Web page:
Press Brake Tooling

Quick-change tooling

By Lynn Stanley

April 2011 - When a new customer asked LaserCraft Technologies Inc., Gainesville, Ga., to handle production for a larger range of part numbers, the manufacturer had two choices: increase capacity on existing equipment by reducing part-to-part setup time or invest in capital equipment.

"As a contract job shop, the company was transitioning into higher-volume parts at the time," says Bob Macaulay, vice president of operations for LaserCraft. "That business objective coupled with the additional work strained manufacturing capacity. The distributor that handled LaserCraft's press brake showed the team how setup time could be improved by retrofitting the machine with a Wila USA, Hanover, Md., American-style hydraulic clamping and crowning system." LaserCraft had the retrofit system installed in 2006. The full-service fabrication house combines engineering services with machining and application capabilities. Able to help companies develop or convert designs for manufacturing, LaserCraft produces parts from carbon and stainless steel as well as aluminum for a range of markets including medical, food processing and industrial fabrication.

Faster setup and tool changes
LaserCraft had not used quick-change tooling before the Wila System, Macaulay says. Manually changing tooling typically can take up to two operators for long parts. Tools must be manually unclamped with a wrench, the ram lowered to seat the tools, manually re-clamped and the bottom die adjusted for proper alignment. Sometimes the die must be shimmed to achieve the proper height if the V-die shoulders have become worn.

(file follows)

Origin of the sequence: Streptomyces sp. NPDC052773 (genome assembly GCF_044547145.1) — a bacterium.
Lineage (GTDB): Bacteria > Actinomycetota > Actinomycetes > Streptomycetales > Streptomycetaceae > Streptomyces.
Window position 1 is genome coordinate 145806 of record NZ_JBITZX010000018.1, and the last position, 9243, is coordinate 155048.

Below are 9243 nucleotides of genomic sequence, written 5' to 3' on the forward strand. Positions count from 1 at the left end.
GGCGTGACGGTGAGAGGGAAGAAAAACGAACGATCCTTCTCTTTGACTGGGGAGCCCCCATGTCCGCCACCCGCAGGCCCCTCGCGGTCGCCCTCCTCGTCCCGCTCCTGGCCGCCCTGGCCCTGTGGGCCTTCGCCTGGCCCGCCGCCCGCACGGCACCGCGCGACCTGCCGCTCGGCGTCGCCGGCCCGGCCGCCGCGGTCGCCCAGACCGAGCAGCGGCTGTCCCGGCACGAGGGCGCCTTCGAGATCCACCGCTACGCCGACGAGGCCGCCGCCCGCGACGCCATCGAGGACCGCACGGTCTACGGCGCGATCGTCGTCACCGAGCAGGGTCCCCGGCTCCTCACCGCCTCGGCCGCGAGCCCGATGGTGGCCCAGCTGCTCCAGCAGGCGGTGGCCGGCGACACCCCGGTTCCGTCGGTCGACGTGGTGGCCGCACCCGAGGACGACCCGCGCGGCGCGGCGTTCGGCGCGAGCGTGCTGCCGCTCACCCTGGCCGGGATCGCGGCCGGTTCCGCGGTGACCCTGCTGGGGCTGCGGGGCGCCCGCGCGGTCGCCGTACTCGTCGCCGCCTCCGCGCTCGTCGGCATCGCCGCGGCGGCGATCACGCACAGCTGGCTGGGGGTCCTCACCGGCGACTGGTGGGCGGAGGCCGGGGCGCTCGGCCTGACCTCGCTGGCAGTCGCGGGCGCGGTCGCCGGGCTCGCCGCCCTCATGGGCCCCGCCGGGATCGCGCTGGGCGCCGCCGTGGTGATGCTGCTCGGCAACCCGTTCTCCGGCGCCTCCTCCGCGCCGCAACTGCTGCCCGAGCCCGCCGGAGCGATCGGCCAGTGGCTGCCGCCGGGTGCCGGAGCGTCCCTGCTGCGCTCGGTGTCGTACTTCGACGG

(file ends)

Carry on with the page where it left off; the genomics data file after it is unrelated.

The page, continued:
"When a manufacturer like LaserCraft has to have the flexibility to produce a variety of parts, the time spent setting up the machine can be critical to efficiency and production goals," says Gunter Glocker, president of Wila USA. "The hydraulic clamping and crowning system along with precision tooling allows them to perform setup and tool changes five to 10 times faster than manual setups with planer-made tools. Also, the high accuracy of the clamping holders and tooling provides the necessary repeatability, without the operator having to make adjustments to allow for "first time right" production."

"LaserCraft quickly discovered the benefits of a quick die tooling system," says Macaulay. "Setup time was reduced and workpiece holding improved." In 2009, LaserCraft purchased two press brakes to replace four manual machines and specified the Wila patented New Standard clamping and CNC crowning system for both machines. The New Standard system provides fast tooling changeover by automatically clamping, seating and aligning all punches and dies in seconds while Safety-Click button technology allows tools to be loaded vertically into the clamping system. The CNC crowning system fitted to the bed of the press brake compensates for machine deflection and eliminates die shimming.

Improved quality, accuracy
"The automatic ram clamping, seating and alignment feature allows us to build setups very quickly," Macaulay says. "We perform some bottom bending, but the majority of our production work is executed with air bending. The New Standard clamping and crowning system has changed how we approach bending parts. Previously, we opted not to fabricate complex parts because manual setup of the press brake was so time consuming and production of a good first part challenging. With the Wila system, we can regain that setup time, so fabrication of complex parts with multiple bends is not only efficient but accurate." Tooling for the system is pre-segmented in lengths of 20 in. or less to provide ease of handling and allow operators to make any bending length required for a part in 1/4 in. increments. "When producing a part with multiple bends, an operator can select and load the necessary tools, make the first bend, then move down the press brake to the next tool for the next bend. Conventional methods required operators to cut their own tools, a practice that typically led to mismatched sets and an ever-growing tooling inventory," says Glocker.